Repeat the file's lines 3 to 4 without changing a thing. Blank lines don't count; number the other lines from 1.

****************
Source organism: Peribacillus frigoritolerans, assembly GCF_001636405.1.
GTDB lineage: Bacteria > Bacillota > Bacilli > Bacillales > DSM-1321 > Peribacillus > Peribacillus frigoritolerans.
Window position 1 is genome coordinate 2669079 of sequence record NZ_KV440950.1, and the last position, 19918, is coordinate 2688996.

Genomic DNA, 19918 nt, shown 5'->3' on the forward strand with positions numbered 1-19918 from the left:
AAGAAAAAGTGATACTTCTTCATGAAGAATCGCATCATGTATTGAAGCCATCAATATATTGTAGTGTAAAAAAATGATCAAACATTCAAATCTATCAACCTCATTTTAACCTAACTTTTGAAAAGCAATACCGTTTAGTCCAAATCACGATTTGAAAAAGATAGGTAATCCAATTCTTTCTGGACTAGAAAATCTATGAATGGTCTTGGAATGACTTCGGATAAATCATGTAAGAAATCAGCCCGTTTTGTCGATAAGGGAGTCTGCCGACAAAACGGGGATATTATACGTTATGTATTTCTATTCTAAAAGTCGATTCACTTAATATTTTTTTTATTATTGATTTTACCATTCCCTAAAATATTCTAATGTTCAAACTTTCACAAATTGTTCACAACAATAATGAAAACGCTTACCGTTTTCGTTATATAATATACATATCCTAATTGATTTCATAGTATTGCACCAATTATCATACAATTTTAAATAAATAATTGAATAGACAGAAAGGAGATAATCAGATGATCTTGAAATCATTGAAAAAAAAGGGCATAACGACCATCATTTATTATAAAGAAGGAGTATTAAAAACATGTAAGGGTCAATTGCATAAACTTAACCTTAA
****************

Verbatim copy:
Window position 1 is genome coordinate 2669079 of sequence record NZ_KV440950.1, and the last position, 19918, is coordinate 2688996.

Genomic DNA, 19918 nt, shown 5'->3' on the forward strand with positions numbered 1-19918 from the left: